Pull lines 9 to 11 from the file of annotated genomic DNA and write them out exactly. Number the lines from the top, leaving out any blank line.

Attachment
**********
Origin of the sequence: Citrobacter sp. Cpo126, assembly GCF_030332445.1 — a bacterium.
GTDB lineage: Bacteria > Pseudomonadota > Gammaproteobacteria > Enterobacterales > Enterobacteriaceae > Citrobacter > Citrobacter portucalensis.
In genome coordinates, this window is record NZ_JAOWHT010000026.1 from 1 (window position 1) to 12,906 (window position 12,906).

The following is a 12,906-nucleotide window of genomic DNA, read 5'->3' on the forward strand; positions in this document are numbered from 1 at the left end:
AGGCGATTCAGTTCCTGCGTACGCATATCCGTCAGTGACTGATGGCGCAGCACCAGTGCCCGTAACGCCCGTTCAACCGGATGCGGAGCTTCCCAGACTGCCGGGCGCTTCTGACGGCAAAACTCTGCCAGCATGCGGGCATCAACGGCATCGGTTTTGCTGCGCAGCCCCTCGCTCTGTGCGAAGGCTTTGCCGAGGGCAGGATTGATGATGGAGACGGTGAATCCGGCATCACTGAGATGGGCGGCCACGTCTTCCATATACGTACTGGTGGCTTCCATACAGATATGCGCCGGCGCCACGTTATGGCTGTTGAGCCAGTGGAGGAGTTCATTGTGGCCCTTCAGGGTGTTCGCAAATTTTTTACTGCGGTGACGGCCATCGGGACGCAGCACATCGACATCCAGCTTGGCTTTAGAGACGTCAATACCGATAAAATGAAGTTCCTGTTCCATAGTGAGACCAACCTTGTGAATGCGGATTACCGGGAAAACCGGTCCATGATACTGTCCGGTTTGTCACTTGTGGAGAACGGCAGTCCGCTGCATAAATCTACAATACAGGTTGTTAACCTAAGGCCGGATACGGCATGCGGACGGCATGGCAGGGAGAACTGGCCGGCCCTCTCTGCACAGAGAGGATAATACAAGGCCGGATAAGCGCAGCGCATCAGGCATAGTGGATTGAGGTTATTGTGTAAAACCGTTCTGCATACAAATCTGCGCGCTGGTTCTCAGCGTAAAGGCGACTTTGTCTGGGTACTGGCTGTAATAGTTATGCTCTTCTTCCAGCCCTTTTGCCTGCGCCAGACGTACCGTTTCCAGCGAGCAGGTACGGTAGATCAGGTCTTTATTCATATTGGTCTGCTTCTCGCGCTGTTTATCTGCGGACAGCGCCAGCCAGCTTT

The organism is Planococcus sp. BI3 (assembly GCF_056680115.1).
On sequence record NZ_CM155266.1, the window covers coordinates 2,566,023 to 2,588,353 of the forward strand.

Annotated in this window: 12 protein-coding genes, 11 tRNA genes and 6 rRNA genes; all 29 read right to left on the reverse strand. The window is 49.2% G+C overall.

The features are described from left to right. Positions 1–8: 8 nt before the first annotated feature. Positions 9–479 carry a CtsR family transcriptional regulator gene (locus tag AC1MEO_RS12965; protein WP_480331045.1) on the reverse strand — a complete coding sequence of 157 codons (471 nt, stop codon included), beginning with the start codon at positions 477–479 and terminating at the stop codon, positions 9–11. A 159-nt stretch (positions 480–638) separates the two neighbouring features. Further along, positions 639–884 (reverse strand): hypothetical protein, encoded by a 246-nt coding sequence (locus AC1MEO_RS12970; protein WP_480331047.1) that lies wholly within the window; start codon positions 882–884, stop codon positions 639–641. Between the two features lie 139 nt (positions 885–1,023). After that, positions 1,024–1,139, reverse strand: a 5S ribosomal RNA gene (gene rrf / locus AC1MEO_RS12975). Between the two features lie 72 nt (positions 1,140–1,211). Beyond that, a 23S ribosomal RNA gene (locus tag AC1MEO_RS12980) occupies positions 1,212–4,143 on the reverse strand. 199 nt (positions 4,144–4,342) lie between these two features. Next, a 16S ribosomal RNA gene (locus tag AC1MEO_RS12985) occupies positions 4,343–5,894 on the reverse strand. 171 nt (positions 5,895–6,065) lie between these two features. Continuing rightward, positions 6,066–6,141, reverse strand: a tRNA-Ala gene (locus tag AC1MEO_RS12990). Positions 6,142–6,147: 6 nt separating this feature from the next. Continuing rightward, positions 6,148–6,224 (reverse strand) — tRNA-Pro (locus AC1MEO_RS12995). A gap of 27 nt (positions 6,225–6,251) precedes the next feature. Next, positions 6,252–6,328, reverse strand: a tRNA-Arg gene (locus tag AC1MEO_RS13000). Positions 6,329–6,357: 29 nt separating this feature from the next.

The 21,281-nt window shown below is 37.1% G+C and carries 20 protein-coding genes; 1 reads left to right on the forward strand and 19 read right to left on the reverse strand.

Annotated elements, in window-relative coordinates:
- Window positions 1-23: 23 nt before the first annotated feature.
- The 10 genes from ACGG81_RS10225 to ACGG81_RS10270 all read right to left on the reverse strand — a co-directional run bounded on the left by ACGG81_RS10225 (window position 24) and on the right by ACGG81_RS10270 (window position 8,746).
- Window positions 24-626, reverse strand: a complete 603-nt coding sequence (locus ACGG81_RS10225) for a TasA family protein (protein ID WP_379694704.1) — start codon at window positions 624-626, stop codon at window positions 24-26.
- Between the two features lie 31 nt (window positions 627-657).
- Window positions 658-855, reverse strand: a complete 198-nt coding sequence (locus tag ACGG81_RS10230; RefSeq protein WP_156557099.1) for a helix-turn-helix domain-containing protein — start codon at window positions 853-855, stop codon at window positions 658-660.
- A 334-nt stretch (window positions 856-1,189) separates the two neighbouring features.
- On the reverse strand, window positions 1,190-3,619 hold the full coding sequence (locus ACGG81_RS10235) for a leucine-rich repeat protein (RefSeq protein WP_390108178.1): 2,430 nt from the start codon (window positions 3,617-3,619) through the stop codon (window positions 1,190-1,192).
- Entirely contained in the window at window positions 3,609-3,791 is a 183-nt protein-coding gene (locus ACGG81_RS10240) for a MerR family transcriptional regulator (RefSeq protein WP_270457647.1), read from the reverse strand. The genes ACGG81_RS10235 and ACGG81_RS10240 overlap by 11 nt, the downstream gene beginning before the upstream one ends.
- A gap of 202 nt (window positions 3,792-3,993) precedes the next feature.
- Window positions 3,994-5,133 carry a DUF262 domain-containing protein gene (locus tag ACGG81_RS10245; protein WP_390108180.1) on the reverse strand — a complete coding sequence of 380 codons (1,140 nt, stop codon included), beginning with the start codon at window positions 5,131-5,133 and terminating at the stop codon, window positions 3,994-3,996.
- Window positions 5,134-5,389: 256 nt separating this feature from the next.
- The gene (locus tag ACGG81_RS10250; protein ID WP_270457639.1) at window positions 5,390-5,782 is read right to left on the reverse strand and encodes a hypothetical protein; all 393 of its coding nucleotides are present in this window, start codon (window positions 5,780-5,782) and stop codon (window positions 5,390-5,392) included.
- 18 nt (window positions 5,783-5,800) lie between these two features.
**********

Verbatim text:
The features are described from left to right. Positions 1–8: 8 nt before the first annotated feature. Positions 9–479 carry a CtsR family transcriptional regulator gene (locus tag AC1MEO_RS12965; protein WP_480331045.1) on the reverse strand — a complete coding sequence of 157 codons (471 nt, stop codon included), beginning with the start codon at positions 477–479 and terminating at the stop codon, positions 9–11. A 159-nt stretch (positions 480–638) separates the two neighbouring features. Further along, positions 639–884 (reverse strand): hypothetical protein, encoded by a 246-nt coding sequence (locus AC1MEO_RS12970; protein WP_480331047.1) that lies wholly within the window; start codon positions 882–884, stop codon positions 639–641. Between the two features lie 139 nt (positions 885–1,023). After that, positions 1,024–1,139, reverse strand: a 5S ribosomal RNA gene (gene rrf / locus AC1MEO_RS12975). Between the two features lie 72 nt (positions 1,140–1,211). Beyond that, a 23S ribosomal RNA gene (locus tag AC1MEO_RS12980) occupies positions 1,212–4,143 on the reverse strand. 199 nt (positions 4,144–4,342) lie between these two features. Next, a 16S ribosomal RNA gene (locus tag AC1MEO_RS12985) occupies positions 4,343–5,894 on the reverse strand. 171 nt (positions 5,895–6,065) lie between these two features. Continuing rightward, positions 6,066–6,141, reverse strand: a tRNA-Ala gene (locus tag AC1MEO_RS12990). Positions 6,142–6,147: 6 nt separating this feature from the next. Continuing rightward, positions 6,148–6,224 (reverse strand) — tRNA-Pro (locus AC1MEO_RS12995). A gap of 27 nt (positions 6,225–6,251) precedes the next feature. Next, positions 6,252–6,328, reverse strand: a tRNA-Arg gene (locus tag AC1MEO_RS13000). Positions 6,329–6,357: 29 nt separating this feature from the next.

The 21,281-nt window shown below is 37.1% G+C and carries 20 protein-coding genes; 1 reads left to right on the forward strand and 19 read right to left on the reverse strand.

Annotated elements, in window-relative coordinates: